Mikel Arteta’s Arsenal have to be better at pressing—otherwise, they will not improve significantly
Is it Project Youth, Mk II?
The racism directed at Bukayo Saka, Jadon Sancho, and Marcus Rashford was a depressing reminder of football and society’s deeper ills
It seems like the Hale End product is on the way out this summer, which is a shame.
This is not the European football I want
It’s hard to see a real argument for keeping Arteta at Arsenal
At a raucous meeting with Arsenal fans, Josh Kroenke managed to make things worse.
After three good months, it looked as if Arsenal had turned a corner—only for progress to be quickly eroded.
Intense fixture congestion is here to stay.
Mikel Arteta has taken this group of Arsenal players as far as he can. Changes have to be made, one way or the other.
The direction of the club since the departure of Arsène Wenger has too often been muddled, without firm commitment in any direction.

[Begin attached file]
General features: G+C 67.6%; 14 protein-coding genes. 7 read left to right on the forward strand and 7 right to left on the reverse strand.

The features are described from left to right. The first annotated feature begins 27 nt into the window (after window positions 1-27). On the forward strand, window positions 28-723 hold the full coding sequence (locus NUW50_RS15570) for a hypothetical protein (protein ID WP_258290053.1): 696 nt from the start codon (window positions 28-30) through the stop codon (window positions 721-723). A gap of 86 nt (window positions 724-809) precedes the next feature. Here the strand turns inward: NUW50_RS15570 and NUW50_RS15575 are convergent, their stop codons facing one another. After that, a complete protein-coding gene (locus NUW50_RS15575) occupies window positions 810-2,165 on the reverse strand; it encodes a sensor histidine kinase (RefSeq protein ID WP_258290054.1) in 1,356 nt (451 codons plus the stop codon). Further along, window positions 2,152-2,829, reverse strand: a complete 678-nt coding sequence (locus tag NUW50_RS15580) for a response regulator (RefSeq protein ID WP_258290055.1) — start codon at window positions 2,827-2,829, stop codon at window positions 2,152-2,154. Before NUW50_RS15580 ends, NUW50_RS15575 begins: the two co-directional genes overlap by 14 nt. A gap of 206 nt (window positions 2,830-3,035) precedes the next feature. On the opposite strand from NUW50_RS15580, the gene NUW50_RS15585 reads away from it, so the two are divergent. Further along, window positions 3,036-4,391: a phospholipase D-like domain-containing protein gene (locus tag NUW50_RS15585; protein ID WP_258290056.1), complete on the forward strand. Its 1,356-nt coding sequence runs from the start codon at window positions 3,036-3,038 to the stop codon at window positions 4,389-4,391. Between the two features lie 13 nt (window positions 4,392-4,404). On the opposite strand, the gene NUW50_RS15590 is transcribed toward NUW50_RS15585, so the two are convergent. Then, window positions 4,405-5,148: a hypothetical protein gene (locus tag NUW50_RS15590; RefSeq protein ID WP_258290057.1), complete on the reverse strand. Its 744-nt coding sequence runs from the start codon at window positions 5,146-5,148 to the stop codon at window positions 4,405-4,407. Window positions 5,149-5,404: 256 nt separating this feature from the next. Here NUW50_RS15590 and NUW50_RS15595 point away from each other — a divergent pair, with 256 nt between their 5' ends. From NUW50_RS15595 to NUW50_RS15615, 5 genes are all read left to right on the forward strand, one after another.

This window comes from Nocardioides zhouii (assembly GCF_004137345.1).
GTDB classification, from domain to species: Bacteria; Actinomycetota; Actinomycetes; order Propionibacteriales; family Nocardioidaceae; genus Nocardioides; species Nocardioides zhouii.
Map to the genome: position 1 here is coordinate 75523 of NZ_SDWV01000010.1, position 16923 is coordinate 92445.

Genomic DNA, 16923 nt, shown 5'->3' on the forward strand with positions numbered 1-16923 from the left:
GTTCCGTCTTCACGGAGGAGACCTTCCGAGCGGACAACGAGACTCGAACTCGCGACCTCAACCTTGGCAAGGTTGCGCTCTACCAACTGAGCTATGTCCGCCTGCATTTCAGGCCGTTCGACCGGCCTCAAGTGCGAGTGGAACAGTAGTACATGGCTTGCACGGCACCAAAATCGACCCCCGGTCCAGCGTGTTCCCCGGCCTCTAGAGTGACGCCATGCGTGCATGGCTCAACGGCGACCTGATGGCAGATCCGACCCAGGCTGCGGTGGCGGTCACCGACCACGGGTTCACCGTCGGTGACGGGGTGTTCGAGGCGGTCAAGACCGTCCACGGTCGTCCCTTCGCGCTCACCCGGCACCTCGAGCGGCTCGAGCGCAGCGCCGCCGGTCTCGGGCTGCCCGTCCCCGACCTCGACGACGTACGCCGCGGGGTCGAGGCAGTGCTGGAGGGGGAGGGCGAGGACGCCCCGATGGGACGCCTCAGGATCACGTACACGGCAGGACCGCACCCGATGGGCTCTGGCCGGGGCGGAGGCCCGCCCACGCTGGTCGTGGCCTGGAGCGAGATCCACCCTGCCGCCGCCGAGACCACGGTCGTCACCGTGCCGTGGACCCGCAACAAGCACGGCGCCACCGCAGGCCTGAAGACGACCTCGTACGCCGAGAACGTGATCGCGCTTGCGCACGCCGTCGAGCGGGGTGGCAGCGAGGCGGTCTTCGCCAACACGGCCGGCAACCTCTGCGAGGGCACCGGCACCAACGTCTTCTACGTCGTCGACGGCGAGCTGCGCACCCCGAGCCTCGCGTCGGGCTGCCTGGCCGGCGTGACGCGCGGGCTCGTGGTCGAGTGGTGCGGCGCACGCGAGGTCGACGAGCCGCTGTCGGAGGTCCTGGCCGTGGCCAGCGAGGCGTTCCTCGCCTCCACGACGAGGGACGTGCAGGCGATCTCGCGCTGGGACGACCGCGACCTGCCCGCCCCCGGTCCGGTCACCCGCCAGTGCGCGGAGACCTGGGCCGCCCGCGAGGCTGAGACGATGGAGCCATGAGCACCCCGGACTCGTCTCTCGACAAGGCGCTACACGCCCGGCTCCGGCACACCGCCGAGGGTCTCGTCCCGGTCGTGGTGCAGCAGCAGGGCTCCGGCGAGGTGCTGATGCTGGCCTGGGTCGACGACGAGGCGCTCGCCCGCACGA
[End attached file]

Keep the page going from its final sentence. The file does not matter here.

After a number of impressive performances in the Europa League, Joe Willock is making his case to start more regularly for Arsenal.
The defense has improved (until Villa), but the attack needs new life.
Arsenal have been unable to overhaul their midfield, and thus are unlikely to finish significantly higher in the league.
With a condensed pre-season, Arsenal’s changes will be incremental. That means Champions League qualification may need to come from the Europa League, rather than the laegue.
Raul Sanllehi’s departure is a significant victory for Mikel Arteta
Signing Willian could be another expensive mistake, showing a concerning lack of imagination
Arsenal’s financial situation means a popular player will have to be sold.
Focusing on the centre backs with limited funds would be a mistake.
Arteta has tightened the Arsenal defence since Project Restart, though at the expense of attacking football